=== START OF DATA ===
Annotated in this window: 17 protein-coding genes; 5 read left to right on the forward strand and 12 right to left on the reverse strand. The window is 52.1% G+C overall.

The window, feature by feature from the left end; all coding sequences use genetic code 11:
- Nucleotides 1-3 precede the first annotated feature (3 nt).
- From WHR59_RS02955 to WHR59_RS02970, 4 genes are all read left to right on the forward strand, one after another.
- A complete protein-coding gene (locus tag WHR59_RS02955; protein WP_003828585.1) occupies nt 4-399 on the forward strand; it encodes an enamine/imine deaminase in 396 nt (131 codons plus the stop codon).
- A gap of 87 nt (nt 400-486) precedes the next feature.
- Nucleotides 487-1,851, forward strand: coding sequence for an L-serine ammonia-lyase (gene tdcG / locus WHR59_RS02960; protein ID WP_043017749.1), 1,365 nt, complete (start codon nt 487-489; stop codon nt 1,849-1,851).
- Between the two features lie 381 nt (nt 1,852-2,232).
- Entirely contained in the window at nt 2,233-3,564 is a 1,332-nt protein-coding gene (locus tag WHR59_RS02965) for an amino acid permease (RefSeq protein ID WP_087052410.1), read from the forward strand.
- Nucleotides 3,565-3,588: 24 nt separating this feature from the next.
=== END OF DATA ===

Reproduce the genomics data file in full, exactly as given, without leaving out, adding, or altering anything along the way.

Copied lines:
Annotated in this window: 17 protein-coding genes; 5 read left to right on the forward strand and 12 right to left on the reverse strand. The window is 52.1% G+C overall.

The window, feature by feature from the left end; all coding sequences use genetic code 11:
- Nucleotides 1-3 precede the first annotated feature (3 nt).
- From WHR59_RS02955 to WHR59_RS02970, 4 genes are all read left to right on the forward strand, one after another.
- A complete protein-coding gene (locus tag WHR59_RS02955; protein WP_003828585.1) occupies nt 4-399 on the forward strand; it encodes an enamine/imine deaminase in 396 nt (131 codons plus the stop codon).
- A gap of 87 nt (nt 400-486) precedes the next feature.
- Nucleotides 487-1,851, forward strand: coding sequence for an L-serine ammonia-lyase (gene tdcG / locus WHR59_RS02960; protein ID WP_043017749.1), 1,365 nt, complete (start codon nt 487-489; stop codon nt 1,849-1,851).
- Between the two features lie 381 nt (nt 1,852-2,232).
- Entirely contained in the window at nt 2,233-3,564 is a 1,332-nt protein-coding gene (locus tag WHR59_RS02965) for an amino acid permease (RefSeq protein ID WP_087052410.1), read from the forward strand.
- Nucleotides 3,565-3,588: 24 nt separating this feature from the next.